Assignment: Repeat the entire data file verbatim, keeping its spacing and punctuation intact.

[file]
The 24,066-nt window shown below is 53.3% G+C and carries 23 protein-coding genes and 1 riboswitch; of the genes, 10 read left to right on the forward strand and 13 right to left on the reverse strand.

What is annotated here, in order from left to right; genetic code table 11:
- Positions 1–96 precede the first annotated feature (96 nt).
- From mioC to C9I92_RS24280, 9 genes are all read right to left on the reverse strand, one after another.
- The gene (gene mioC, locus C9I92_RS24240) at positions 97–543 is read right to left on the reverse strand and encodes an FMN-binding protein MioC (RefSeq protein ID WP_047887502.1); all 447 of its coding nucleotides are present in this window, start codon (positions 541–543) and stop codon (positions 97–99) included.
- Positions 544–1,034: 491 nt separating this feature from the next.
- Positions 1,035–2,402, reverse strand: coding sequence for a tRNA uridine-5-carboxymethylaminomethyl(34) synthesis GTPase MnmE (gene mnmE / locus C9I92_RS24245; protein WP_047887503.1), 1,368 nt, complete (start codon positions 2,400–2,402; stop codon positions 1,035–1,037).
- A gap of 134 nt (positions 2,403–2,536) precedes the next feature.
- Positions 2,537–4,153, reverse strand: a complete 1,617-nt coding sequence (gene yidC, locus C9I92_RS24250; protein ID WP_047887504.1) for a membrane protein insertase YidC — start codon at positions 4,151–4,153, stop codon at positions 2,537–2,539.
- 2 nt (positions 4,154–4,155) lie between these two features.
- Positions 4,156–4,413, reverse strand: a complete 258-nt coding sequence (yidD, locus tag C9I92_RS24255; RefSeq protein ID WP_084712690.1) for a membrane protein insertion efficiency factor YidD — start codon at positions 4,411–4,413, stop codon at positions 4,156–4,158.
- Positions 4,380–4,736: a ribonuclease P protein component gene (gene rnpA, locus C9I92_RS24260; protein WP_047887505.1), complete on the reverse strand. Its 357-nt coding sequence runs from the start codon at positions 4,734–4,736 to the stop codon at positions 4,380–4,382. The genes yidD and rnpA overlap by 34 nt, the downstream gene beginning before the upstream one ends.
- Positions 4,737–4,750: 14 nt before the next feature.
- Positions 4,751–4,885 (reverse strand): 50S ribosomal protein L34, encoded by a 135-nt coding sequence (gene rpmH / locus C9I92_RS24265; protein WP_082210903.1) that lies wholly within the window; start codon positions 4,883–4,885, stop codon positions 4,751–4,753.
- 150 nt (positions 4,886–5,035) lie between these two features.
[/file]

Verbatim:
The 24,066-nt window shown below is 53.3% G+C and carries 23 protein-coding genes and 1 riboswitch; of the genes, 10 read left to right on the forward strand and 13 right to left on the reverse strand.

What is annotated here, in order from left to right; genetic code table 11:
- Positions 1–96 precede the first annotated feature (96 nt).
- From mioC to C9I92_RS24280, 9 genes are all read right to left on the reverse strand, one after another.
- The gene (gene mioC, locus C9I92_RS24240) at positions 97–543 is read right to left on the reverse strand and encodes an FMN-binding protein MioC (RefSeq protein ID WP_047887502.1); all 447 of its coding nucleotides are present in this window, start codon (positions 541–543) and stop codon (positions 97–99) included.
- Positions 544–1,034: 491 nt separating this feature from the next.
- Positions 1,035–2,402, reverse strand: coding sequence for a tRNA uridine-5-carboxymethylaminomethyl(34) synthesis GTPase MnmE (gene mnmE / locus C9I92_RS24245; protein WP_047887503.1), 1,368 nt, complete (start codon positions 2,400–2,402; stop codon positions 1,035–1,037).
- A gap of 134 nt (positions 2,403–2,536) precedes the next feature.
- Positions 2,537–4,153, reverse strand: a complete 1,617-nt coding sequence (gene yidC, locus C9I92_RS24250; protein ID WP_047887504.1) for a membrane protein insertase YidC — start codon at positions 4,151–4,153, stop codon at positions 2,537–2,539.
- 2 nt (positions 4,154–4,155) lie between these two features.
- Positions 4,156–4,413, reverse strand: a complete 258-nt coding sequence (yidD, locus tag C9I92_RS24255; RefSeq protein ID WP_084712690.1) for a membrane protein insertion efficiency factor YidD — start codon at positions 4,411–4,413, stop codon at positions 4,156–4,158.
- Positions 4,380–4,736: a ribonuclease P protein component gene (gene rnpA, locus C9I92_RS24260; protein WP_047887505.1), complete on the reverse strand. Its 357-nt coding sequence runs from the start codon at positions 4,734–4,736 to the stop codon at positions 4,380–4,382. The genes yidD and rnpA overlap by 34 nt, the downstream gene beginning before the upstream one ends.
- Positions 4,737–4,750: 14 nt before the next feature.
- Positions 4,751–4,885 (reverse strand): 50S ribosomal protein L34, encoded by a 135-nt coding sequence (gene rpmH / locus C9I92_RS24265; protein WP_082210903.1) that lies wholly within the window; start codon positions 4,883–4,885, stop codon positions 4,751–4,753.
- 150 nt (positions 4,886–5,035) lie between these two features.